FANFARE: Lynn Rene Bayley
2nd Review by Fanfare:
CHOPIN Preludes, op. 28. SCARLATTI Sonatas: in b, L 449; in f, L 189. STRAVINSKY 3 Scenes from Petrushka - Sean Kennard (pn) - COUGAR (no number) (56:50)
By today's standards, when child prodigies make their debuts at the age of 10 or younger, Sean Kennard, born in 1984, got a late start. He didn't begin playing until he was 10 and didn't make his formal recital debut until 1995, 11 years later. Sometimes, though, it's worth waiting for talent to ripen, and in Kennard's case the wait has definitely borne fruit. I gather from his bio that Kennard is a native of Hawaii, where he began his studies. Three years later, he was accepted by the Curtis Institute of Music, where in his last year there he won the piano department's Sergei Rachmaninoff Award. He is currently enrolled at Juilliard, where he is pursuing advanced study under Jerome Lowenthal and Robert McDonald.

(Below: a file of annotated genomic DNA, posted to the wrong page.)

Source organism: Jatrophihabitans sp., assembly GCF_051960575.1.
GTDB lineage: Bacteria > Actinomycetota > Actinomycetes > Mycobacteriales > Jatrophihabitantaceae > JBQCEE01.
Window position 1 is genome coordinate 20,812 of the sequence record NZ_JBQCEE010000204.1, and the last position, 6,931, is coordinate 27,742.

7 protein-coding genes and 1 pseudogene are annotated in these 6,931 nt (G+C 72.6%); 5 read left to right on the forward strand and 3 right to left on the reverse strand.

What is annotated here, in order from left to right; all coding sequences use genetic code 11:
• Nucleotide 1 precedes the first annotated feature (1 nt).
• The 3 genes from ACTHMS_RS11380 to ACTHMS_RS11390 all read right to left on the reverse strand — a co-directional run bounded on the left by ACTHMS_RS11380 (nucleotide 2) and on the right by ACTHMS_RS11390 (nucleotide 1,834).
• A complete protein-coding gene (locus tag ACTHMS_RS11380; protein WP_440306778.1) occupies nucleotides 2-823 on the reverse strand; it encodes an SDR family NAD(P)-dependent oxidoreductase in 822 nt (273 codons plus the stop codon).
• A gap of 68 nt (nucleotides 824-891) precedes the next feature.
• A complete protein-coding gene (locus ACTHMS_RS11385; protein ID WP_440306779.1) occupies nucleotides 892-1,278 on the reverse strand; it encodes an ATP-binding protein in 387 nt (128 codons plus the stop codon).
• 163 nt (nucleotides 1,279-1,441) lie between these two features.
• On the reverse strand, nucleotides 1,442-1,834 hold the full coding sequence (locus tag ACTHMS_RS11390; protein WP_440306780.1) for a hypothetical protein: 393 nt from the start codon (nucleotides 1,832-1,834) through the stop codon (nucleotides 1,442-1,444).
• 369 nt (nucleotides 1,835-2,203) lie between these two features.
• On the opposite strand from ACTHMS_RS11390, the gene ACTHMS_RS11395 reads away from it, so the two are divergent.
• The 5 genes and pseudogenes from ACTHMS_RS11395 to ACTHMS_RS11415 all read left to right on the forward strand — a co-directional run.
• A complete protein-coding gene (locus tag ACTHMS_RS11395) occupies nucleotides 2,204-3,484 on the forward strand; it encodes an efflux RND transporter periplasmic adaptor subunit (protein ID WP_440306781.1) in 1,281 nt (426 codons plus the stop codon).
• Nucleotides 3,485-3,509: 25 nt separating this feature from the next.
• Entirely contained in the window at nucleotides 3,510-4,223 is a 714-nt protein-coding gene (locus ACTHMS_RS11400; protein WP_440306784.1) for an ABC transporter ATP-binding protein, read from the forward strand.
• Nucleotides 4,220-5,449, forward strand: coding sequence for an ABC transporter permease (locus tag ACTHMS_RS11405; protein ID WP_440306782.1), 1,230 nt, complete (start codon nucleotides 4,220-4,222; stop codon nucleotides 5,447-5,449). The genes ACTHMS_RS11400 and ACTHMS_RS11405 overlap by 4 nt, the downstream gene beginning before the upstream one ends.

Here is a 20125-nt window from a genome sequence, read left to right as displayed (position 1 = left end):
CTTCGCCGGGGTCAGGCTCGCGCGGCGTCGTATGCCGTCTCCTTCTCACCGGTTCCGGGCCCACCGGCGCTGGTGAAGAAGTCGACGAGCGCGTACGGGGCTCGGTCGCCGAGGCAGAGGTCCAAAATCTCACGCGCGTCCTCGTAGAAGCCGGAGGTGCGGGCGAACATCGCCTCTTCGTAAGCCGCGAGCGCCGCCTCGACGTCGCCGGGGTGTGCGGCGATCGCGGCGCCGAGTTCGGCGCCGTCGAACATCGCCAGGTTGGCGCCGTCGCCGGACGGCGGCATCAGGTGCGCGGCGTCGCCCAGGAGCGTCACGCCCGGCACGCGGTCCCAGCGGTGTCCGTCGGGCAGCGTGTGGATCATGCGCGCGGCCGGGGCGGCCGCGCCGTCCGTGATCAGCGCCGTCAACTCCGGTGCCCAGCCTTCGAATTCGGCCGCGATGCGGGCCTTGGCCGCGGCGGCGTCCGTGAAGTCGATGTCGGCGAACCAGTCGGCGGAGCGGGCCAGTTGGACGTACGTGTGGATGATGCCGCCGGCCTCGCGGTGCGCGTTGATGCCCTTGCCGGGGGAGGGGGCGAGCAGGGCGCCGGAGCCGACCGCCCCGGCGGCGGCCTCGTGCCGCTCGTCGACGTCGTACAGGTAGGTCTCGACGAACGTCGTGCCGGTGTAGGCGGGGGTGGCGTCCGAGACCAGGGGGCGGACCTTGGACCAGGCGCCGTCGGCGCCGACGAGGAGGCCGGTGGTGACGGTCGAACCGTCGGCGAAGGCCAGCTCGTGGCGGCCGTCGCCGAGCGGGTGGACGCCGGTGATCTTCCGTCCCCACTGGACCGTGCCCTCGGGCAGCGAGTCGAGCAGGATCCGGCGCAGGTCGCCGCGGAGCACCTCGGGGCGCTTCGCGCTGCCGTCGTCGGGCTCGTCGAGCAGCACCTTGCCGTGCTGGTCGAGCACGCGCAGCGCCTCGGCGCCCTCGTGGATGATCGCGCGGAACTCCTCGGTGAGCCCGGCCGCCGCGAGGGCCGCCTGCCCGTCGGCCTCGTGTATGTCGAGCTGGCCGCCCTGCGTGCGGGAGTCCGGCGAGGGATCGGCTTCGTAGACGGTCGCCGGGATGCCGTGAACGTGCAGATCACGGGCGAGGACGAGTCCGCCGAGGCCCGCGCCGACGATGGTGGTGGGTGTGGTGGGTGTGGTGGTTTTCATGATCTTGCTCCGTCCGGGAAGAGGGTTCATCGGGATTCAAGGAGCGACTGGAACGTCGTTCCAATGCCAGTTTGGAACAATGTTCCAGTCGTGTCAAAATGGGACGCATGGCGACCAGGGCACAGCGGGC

Ever since Bach offered his twin salutes to tempered tuning in the form of The Well-Tempered Clavier 1 and 2, composers have been fascinated by the idea of cyclic excursions through the major and minor keys, and none was more taken with the idea than Chopin, who wrote his 24 Preludes between 1835 and 1839. Like Bach, Chopin also visited all 24 major and minor keys, but his expedition took him through the cycle via a different route. Where Bach advances by semitones, following each major key prelude and fugue with a prelude and fugue in the parallel minor key, Chopin follows each major key prelude with a prelude in the relative minor key and then moves up by a fifth through the Circle of Fifths.